Gose Trees

Gose Trees Planted in 1861
402 W Walnut St, Decatur, TX

Remnant of bois d’arc hedge which encircled the log cabin of Stephen M. Gose (1824-77), early justice of the peace, blacksmith, and leader of Methodist church, who came to Texas from Missouri in 1859. The spiny trees, planted 1861, served as a barrier against prowling Indians.

The tree was used in the hedge rows of cattle farmers prior to the advent of steel, barbed wire fencing. They would have been planted them a few feet apart, in straight rows and the limbs would have entangled themselves together making an impenetrable hedgerow, by cattle or man.

This usage of the tree led to one of its names; Hedge Apple. It primarily grows in the South Central States of the US. However, the Hedge Apple can still be found throughout the Farm lands all over, especially in old fence-rows where the seeds have resisted modern farming and planting and all efforts to eradicate the nasty tree.

The word “apple” is quite misleading. The tree yields a fruit unlike many; a bumpy, green, 4-5 inch ball that resembles a green brain. In Louisiana, the kids referred to the fruit as “monkey brains”. A very fitting description, actually; I am told they throw them at one another. This fruit is completely inedible, as it has, inside of it, a liquid that has the texture of latex paint, a rather unpleasant odor, that will irritate your skin if it gets on you.

The older generation would use the fruit, cut in half, laid around the foundation of their homes, to repel insects naturally. These would eventually break down into a soft, slimy mess and rot. Simply repulsive is the only description I can come up with for the entire affair.

By all standards of the outside world, the tree is useless. Repulsive. Completely un-inviting. With the advent of barbed wire and fence posts, modern day insecticide, the tree was rendered useless. The thorns are even laced with a sap that will leave a terribly painful sore if one is pricked by their needle sharp tip and the wood is so hard and dense and resistant to rot, the best use for it was to cut it down and saw it into fence posts, which was the end result for thousands of the trees around the end of the 1800’s. Some of those fence posts are still found and used today, as they have weathered the harsh conditions for more than a century.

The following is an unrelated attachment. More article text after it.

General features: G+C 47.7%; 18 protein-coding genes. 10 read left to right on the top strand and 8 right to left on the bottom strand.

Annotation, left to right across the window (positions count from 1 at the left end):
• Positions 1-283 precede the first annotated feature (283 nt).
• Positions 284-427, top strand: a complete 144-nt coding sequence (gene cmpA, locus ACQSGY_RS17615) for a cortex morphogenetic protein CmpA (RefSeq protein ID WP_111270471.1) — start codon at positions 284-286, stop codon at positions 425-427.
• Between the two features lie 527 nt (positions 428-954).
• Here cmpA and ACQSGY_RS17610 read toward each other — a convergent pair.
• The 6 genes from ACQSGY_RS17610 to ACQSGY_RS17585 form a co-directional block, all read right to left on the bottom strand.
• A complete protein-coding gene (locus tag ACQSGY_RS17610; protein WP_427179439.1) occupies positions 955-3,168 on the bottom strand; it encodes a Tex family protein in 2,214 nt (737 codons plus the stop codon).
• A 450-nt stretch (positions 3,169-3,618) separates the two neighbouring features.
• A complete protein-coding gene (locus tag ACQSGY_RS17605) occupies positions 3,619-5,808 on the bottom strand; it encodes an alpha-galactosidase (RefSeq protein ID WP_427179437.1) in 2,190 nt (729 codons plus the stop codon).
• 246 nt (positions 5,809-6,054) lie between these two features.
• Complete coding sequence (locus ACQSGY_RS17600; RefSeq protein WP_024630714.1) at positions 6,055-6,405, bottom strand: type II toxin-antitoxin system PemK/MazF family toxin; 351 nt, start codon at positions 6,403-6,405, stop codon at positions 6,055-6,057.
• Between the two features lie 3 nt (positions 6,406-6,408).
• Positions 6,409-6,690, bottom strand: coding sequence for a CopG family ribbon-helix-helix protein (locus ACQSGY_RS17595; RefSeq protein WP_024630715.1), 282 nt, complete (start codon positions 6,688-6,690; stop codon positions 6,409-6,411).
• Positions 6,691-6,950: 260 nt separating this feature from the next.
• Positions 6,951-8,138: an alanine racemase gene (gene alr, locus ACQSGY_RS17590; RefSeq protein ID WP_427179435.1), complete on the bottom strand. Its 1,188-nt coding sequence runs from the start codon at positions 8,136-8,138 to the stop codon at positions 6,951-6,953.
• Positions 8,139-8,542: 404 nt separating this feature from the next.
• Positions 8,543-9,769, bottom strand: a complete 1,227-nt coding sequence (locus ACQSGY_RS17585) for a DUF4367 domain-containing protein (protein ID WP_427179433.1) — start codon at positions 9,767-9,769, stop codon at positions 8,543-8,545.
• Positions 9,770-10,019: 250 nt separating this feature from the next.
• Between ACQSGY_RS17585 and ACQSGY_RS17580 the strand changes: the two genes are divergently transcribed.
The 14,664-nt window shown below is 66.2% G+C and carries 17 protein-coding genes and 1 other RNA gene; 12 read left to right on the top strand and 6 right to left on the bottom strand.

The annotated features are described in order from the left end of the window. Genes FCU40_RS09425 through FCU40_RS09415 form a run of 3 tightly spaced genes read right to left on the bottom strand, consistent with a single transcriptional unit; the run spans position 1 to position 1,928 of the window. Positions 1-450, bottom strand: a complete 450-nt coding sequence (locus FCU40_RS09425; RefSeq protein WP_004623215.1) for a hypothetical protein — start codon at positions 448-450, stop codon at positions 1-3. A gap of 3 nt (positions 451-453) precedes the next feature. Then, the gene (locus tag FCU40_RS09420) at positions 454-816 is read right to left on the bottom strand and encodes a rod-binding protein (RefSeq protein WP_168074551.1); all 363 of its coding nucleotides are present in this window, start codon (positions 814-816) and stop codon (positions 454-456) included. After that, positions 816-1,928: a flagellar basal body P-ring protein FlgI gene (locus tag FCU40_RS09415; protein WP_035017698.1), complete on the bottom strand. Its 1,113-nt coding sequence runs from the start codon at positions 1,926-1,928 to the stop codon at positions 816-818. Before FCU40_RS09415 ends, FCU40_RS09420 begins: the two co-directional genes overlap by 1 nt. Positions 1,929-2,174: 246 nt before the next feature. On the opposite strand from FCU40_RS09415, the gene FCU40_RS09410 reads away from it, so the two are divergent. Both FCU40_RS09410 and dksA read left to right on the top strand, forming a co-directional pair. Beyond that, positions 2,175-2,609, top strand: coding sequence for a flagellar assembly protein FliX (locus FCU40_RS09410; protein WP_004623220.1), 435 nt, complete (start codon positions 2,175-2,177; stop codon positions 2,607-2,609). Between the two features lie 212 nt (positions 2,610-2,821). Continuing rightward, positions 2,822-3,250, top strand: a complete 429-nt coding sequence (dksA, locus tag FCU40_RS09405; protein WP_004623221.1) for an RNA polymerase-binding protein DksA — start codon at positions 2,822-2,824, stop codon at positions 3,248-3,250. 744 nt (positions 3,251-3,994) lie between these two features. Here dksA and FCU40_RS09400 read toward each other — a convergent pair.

The modern day arborist would advise you to stay away from the very idea of this tree when considering what you might plant on your property as its reputation is horrible. It drops its seedlings everywhere, which thrive in almost any condition, and are virtually impossible to kill out. It is the epitome of the nightmare tree.

The name Bois d’arc came from the French settlers when they realized the Osage and Comanche Indians used this tree, almost exclusively, for making their bows. The grains run very straight on short sections, and the wood is flexible and very hard and resistant to cracking. It is extremely strong and will last for years under the pressures of bending as a bow. In fact, the popularity of the wood for bows was so great that many Native American tribes would travel hundreds of miles to acquire the wood to make their bows. “Bois d’arc” means “bow wood” in French.

So, on the inside, behind all of that bad, nasty tree, there is a particular strength and heartiness to the wood that cannot be found in any other wood on this continent.

A Town Square

A town square is the heart of the community, an intimate grouping of old-fashioned buildings that still have a very relevant purpose. It is a place that is not only an architectural gem, but a hub that welcomes long-time residents and newcomers alike.

The square creates an intimate area to do business, shop and eat. Coming to the square is an experience. Sure you may not find a parking space right out front, and you certainly cannot drive through anywhere, but that is the purpose. We still need to meet up with friends, connect with neighbors, slow down and stroll. When was the last time you visited Decatur Town Square?

It has been a banner year! D Magazine recognized our square in its November issue “10 Great Day Trips to Small Towns around Dallas”. Many are discovering it! The square will continue to evolve as it attracts unique business that adds to the experience that is Decatur, and many people are working hard to make sure that it not only stands out but thrives! Come on down and see what you have been missing!

Ten Things You Might Not Know About Trinity Street Coffee Bar

  • They roast their own coffee
  • They have a rewards program for coffee drinks – 10th one is on them!
  • In the evening they offer beautiful craft cocktails such as Moscow Mules, Irish Coffees, Whiskey Sours, Old Fashioneds and Manhattans. Special touches such as the use of Toschi brandied cherries and locally made ginger beer set their cocktails apart.
  • They have wine by the glass, but the shop offers exceptional wines by the bottle that are truly elegant and delicious and they are all under $45 a bottle!
  • They use traditional Chinese and Japanese vessels that are unique to any other shop to brew their craft teas. The special attention to the tea allows for an exact temperature and no bitterness.
  • Their special holiday syrups include eggnog, barrel-aged peppermint and maple brown butter cortado
  • They have a fantastic black iced tea with free refills
  • They will soon offer Tiki drinks such as Mai Tais and Pina Coladas.
  • They do have some food! Most popular are their blueberry and avocado pound cake muffins as well as cookies, pies and biscotti. Have you heard of Primo’s Tacos? They are to die for and available here in the mornings!
  • They offer a discount for first responders, veterans and people who work on the square

Ten more reasons for you to make Trinity Street Coffee Bar your new obsession!